Why Ice Skating Should Be Your New Winter Workout
Sometimes your favorite workouts get pushed aside when the seasons change. (Going outdoors with wet hair post-swim just doesn’t seem worth it come January.) And unless you want to spend all winter inside the gym, it’s essential to tweak your exercise regimen.
Why not make this season’s workout switch-up ice skating? If you’re healthy, fit and looking for a challenge, ice skating is a calorie-torching, leg-toning and core-strengthening activity that’s actually fun. Here are five reasons you should strap on your skates and head to Blue Cross RiverRink (psst: Independence Blue Cross members get free admission when they show their member ID!):
- Burn calories. Someone weighing 150 pounds who does light skating for 60 minutes burns 392.93 calories1. You’ll burn twice as many calories as you would during yoga, and about the same as you would on the elliptical (along with having way more fun). Integrate a few ice skating sessions into your weekly workout routine and you could start seeing serious weight loss.
- Strengthen the core. Sure, ice skating might look graceful, but it takes a lot of core strength to navigate turns and remain upright when gliding along the ice. Because ice skating engages the abs without requiring you to get on the floor and do crunches, it’s a fun way to socialize and get outdoors without sacrificing your ab workout for the day.
- Tone legs. To execute make sharp pivots and long strides, you must engage your quadriceps, hamstrings, erectors and gluteals, contributing to powerful, lithe limbs.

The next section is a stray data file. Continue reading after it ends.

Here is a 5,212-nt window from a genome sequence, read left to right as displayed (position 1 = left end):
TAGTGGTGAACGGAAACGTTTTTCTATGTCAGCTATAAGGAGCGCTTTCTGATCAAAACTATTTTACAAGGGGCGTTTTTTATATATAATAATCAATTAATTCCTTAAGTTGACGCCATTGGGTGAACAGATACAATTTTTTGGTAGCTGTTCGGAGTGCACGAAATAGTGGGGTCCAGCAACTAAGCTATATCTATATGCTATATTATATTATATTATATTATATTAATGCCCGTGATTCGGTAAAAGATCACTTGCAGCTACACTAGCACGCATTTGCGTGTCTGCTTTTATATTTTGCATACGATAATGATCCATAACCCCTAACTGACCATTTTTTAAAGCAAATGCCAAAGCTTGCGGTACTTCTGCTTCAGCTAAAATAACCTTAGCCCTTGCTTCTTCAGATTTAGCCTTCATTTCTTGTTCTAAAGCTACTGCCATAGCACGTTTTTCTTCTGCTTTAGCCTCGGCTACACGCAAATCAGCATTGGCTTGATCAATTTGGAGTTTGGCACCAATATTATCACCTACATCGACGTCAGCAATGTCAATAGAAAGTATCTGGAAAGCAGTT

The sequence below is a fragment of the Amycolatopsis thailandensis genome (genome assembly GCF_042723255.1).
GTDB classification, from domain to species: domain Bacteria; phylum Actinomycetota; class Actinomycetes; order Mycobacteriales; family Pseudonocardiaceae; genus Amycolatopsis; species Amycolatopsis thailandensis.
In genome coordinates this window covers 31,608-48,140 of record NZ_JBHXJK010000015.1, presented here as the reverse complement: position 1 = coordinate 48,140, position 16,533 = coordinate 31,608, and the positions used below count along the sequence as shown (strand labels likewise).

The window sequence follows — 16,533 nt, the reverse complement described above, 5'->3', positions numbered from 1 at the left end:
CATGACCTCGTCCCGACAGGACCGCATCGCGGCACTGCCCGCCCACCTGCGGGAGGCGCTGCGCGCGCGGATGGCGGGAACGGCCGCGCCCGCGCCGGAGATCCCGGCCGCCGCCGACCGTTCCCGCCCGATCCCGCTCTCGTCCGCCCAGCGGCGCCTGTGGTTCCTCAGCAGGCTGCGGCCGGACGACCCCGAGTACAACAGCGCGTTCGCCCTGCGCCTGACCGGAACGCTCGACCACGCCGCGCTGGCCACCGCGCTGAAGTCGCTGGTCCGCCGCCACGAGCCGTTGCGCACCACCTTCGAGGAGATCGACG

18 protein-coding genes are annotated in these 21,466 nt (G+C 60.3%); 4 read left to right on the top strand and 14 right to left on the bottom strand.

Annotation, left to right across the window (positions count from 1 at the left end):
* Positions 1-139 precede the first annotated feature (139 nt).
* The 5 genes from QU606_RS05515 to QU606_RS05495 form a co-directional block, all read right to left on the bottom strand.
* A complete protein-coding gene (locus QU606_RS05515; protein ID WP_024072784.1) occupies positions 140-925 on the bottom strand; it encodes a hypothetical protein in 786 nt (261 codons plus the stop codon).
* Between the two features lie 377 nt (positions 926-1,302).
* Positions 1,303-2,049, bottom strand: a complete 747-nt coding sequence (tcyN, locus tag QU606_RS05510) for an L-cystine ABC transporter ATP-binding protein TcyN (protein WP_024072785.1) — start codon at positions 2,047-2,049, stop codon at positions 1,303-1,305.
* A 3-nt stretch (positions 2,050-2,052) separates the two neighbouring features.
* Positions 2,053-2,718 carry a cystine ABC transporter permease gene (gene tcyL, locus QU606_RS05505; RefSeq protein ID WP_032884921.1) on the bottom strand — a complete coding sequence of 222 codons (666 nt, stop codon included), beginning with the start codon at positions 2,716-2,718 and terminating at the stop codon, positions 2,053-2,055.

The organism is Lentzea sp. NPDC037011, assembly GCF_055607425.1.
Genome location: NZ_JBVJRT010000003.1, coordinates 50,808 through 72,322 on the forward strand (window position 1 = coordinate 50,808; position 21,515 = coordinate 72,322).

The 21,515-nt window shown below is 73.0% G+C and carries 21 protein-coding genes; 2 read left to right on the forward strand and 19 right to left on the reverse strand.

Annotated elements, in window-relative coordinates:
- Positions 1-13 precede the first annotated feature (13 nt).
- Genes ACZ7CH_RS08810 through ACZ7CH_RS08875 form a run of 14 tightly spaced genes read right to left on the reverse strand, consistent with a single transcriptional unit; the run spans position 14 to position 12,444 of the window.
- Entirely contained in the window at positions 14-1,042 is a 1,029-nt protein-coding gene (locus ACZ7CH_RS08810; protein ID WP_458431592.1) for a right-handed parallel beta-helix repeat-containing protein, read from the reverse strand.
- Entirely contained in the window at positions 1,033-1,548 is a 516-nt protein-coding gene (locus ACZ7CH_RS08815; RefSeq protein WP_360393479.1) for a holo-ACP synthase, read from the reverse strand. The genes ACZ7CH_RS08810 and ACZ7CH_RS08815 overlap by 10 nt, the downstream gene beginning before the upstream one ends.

- Aid joint health. A low-impact exercise, ice skating allows those with weak joints to zip around the rink without the harsh effects of pavement-to-sneaker running. Knees, ankles and hips will see improvement with regular workouts.
- Improve endurance. Ice skating for longer periods of time is excellent for increasing endurance. The more skillful beginner skaters become, the longer their workouts will become. The gained endurance can ultimately translate to other fitness activities like running or dancing.
1Nieman, David, C. Exercise Testing and Prescription, McGraw Hill, 2003.
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Sponsor content is created for IBX by Philadelphia magazine as a marketing collaboration with IBX. This material is intended for reference and information only and should not be used in place of advice from a doctor or suitable qualified healthcare professionals.This is a paid partnership between Independence Blue Cross and Philadelphia Magazine's City/Studio